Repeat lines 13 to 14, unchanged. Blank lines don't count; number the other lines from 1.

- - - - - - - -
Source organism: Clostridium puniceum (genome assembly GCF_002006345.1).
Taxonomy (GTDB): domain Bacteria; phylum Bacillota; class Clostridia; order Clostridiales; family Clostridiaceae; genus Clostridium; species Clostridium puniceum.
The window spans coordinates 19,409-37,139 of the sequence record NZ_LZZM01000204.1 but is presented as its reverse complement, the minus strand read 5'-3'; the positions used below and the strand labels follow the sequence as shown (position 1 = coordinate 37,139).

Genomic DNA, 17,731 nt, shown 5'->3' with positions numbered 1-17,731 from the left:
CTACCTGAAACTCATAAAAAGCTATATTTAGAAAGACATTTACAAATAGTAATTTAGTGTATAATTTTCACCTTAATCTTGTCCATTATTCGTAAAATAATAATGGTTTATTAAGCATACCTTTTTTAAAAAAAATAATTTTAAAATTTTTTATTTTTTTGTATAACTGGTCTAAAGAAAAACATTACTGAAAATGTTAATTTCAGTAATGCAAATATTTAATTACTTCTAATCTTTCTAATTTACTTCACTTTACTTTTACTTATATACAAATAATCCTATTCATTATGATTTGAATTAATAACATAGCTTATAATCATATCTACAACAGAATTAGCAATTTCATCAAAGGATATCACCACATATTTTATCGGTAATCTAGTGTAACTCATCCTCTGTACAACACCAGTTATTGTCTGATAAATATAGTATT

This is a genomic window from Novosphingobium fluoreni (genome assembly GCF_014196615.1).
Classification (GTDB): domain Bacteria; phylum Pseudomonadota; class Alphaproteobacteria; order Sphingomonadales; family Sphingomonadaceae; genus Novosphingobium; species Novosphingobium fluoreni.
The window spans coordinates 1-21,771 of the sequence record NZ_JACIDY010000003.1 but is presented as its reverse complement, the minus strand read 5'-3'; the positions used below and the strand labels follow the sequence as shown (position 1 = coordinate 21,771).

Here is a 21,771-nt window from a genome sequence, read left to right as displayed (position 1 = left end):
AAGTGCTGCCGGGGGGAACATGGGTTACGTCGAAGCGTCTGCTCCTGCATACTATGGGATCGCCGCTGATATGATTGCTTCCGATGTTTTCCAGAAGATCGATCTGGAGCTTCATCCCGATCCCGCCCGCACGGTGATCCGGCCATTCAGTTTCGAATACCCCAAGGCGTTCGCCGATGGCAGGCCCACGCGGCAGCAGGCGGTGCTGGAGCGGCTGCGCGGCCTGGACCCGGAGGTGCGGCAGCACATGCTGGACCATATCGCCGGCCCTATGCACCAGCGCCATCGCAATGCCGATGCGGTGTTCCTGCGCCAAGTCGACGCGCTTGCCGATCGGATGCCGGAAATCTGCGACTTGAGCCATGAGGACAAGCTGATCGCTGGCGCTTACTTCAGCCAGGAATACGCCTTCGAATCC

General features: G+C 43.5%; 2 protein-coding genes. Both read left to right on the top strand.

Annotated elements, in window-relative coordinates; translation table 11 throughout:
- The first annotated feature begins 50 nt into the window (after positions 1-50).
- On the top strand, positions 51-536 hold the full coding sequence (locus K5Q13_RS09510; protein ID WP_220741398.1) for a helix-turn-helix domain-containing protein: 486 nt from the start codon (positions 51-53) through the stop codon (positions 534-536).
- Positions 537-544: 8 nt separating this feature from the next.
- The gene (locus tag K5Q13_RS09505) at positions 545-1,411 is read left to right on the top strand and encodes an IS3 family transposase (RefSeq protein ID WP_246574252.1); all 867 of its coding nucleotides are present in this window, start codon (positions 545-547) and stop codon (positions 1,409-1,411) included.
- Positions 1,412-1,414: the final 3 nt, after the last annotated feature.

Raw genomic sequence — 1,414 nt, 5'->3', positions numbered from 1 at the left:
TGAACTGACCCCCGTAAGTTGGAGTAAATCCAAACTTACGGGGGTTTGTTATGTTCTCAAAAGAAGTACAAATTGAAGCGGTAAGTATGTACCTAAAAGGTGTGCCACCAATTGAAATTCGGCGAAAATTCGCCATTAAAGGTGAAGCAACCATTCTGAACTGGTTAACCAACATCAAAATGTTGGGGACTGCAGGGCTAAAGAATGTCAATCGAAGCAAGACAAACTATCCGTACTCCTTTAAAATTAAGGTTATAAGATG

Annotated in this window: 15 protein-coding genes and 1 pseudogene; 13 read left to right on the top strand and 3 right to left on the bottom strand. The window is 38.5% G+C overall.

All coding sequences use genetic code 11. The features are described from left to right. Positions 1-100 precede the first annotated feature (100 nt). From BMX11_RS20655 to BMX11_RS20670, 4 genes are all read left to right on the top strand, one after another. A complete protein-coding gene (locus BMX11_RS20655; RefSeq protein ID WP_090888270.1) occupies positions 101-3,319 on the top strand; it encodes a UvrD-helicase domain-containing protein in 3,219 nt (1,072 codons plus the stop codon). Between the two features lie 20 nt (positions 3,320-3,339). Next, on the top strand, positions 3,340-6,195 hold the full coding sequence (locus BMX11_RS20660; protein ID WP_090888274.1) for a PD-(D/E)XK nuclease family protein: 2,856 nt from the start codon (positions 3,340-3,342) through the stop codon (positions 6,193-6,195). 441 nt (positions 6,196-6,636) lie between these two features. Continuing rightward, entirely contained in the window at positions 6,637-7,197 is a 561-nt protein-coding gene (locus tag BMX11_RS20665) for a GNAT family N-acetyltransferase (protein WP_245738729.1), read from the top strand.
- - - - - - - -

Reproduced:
- The first annotated feature begins 50 nt into the window (after positions 1-50).
- On the top strand, positions 51-536 hold the full coding sequence (locus K5Q13_RS09510; protein ID WP_220741398.1) for a helix-turn-helix domain-containing protein: 486 nt from the start codon (positions 51-53) through the stop codon (positions 534-536).